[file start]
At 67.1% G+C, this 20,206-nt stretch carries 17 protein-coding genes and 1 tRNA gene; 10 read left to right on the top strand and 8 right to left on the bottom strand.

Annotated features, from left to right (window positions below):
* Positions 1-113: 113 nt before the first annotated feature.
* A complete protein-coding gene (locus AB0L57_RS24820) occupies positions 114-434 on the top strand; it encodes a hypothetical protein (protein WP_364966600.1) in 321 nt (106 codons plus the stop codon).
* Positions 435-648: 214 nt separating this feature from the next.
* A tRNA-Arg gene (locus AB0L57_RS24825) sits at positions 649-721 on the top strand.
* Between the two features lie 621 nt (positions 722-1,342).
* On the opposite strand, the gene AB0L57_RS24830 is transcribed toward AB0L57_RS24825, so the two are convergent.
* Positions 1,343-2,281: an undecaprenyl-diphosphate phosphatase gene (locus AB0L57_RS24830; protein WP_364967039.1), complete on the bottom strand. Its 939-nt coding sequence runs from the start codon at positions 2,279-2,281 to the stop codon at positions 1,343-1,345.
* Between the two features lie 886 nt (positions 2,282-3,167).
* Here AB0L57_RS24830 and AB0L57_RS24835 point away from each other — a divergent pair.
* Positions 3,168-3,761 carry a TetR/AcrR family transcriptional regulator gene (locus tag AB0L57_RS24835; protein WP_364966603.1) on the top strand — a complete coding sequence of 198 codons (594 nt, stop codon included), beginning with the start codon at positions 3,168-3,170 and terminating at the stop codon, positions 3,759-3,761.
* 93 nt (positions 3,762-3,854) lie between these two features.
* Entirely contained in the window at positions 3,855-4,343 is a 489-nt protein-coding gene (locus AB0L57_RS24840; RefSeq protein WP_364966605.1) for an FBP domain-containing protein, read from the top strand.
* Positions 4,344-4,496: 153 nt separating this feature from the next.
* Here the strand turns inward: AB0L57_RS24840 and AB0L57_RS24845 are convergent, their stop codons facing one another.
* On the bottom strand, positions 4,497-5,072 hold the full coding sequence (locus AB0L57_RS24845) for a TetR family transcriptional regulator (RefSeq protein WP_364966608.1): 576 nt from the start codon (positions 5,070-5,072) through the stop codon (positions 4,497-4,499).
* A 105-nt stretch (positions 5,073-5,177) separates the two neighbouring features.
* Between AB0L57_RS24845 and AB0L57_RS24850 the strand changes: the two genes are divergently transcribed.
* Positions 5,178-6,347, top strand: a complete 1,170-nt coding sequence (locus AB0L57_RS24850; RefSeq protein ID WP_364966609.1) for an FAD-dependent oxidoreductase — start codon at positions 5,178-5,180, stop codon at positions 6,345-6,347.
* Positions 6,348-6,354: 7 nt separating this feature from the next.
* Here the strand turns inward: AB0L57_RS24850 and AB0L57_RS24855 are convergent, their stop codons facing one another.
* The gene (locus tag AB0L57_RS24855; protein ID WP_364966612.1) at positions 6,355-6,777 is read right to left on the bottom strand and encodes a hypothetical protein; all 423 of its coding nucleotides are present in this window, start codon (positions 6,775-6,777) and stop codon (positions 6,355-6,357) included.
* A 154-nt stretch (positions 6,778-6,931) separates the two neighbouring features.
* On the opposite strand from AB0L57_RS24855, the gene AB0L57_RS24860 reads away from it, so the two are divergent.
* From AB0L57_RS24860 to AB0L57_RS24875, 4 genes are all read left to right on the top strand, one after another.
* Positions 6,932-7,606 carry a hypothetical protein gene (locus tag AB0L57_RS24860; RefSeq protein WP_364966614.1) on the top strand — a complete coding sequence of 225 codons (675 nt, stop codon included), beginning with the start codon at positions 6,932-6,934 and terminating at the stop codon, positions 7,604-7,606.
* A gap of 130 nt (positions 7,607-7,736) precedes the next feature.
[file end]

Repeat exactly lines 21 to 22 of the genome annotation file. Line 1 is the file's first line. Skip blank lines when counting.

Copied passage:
* Positions 6,348-6,354: 7 nt separating this feature from the next.
* Here the strand turns inward: AB0L57_RS24850 and AB0L57_RS24855 are convergent, their stop codons facing one another.